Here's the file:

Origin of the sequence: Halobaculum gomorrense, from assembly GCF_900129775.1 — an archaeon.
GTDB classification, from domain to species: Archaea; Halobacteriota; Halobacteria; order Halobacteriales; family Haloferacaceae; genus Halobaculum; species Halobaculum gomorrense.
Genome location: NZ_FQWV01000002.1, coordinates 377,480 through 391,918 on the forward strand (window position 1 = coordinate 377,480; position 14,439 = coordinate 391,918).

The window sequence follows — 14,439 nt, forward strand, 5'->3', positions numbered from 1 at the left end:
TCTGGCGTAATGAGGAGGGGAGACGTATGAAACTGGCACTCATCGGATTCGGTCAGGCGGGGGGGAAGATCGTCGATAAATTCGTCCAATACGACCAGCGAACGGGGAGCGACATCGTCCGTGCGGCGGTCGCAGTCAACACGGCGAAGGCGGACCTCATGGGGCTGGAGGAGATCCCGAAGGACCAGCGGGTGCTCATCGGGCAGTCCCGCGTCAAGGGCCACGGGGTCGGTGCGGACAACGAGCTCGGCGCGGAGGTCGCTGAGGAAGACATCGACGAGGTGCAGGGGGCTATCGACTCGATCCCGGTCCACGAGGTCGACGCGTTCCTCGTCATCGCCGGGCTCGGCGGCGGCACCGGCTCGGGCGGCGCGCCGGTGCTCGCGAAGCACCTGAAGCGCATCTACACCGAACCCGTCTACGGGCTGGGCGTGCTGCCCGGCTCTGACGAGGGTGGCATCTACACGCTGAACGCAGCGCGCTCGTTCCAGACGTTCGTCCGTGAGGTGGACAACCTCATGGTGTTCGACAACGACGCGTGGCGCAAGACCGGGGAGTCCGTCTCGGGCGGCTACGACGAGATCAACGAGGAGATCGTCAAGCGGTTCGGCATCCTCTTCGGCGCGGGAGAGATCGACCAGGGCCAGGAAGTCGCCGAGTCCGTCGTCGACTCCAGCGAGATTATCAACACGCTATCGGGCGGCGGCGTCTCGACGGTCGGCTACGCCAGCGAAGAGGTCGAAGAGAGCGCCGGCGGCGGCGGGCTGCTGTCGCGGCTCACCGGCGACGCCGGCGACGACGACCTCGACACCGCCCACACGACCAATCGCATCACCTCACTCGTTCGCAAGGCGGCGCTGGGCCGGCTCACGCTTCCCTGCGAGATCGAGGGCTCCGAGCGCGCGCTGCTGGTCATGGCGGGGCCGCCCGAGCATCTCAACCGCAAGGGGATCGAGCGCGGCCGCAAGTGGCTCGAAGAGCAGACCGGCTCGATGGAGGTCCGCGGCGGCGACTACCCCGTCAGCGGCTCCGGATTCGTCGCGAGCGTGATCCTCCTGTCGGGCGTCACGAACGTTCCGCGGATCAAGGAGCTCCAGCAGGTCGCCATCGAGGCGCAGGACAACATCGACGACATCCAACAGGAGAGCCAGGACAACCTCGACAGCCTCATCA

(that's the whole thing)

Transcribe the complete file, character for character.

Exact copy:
Origin of the sequence: Halobaculum gomorrense, from assembly GCF_900129775.1 — an archaeon.
GTDB classification, from domain to species: Archaea; Halobacteriota; Halobacteria; order Halobacteriales; family Haloferacaceae; genus Halobaculum; species Halobaculum gomorrense.
Genome location: NZ_FQWV01000002.1, coordinates 377,480 through 391,918 on the forward strand (window position 1 = coordinate 377,480; position 14,439 = coordinate 391,918).

The window sequence follows — 14,439 nt, forward strand, 5'->3', positions numbered from 1 at the left end:
TCTGGCGTAATGAGGAGGGGAGACGTATGAAACTGGCACTCATCGGATTCGGTCAGGCGGGGGGGAAGATCGTCGATAAATTCGTCCAATACGACCAGCGAACGGGGAGCGACATCGTCCGTGCGGCGGTCGCAGTCAACACGGCGAAGGCGGACCTCATGGGGCTGGAGGAGATCCCGAAGGACCAGCGGGTGCTCATCGGGCAGTCCCGCGTCAAGGGCCACGGGGTCGGTGCGGACAACGAGCTCGGCGCGGAGGTCGCTGAGGAAGACATCGACGAGGTGCAGGGGGCTATCGACTCGATCCCGGTCCACGAGGTCGACGCGTTCCTCGTCATCGCCGGGCTCGGCGGCGGCACCGGCTCGGGCGGCGCGCCGGTGCTCGCGAAGCACCTGAAGCGCATCTACACCGAACCCGTCTACGGGCTGGGCGTGCTGCCCGGCTCTGACGAGGGTGGCATCTACACGCTGAACGCAGCGCGCTCGTTCCAGACGTTCGTCCGTGAGGTGGACAACCTCATGGTGTTCGACAACGACGCGTGGCGCAAGACCGGGGAGTCCGTCTCGGGCGGCTACGACGAGATCAACGAGGAGATCGTCAAGCGGTTCGGCATCCTCTTCGGCGCGGGAGAGATCGACCAGGGCCAGGAAGTCGCCGAGTCCGTCGTCGACTCCAGCGAGATTATCAACACGCTATCGGGCGGCGGCGTCTCGACGGTCGGCTACGCCAGCGAAGAGGTCGAAGAGAGCGCCGGCGGCGGCGGGCTGCTGTCGCGGCTCACCGGCGACGCCGGCGACGACGACCTCGACACCGCCCACACGACCAATCGCATCACCTCACTCGTTCGCAAGGCGGCGCTGGGCCGGCTCACGCTTCCCTGCGAGATCGAGGGCTCCGAGCGCGCGCTGCTGGTCATGGCGGGGCCGCCCGAGCATCTCAACCGCAAGGGGATCGAGCGCGGCCGCAAGTGGCTCGAAGAGCAGACCGGCTCGATGGAGGTCCGCGGCGGCGACTACCCCGTCAGCGGCTCCGGATTCGTCGCGAGCGTGATCCTCCTGTCGGGCGTCACGAACGTTCCGCGGATCAAGGAGCTCCAGCAGGTCGCCATCGAGGCGCAGGACAACATCGACGACATCCAACAGGAGAGCCAGGACAACCTCGACAGCCTCATCA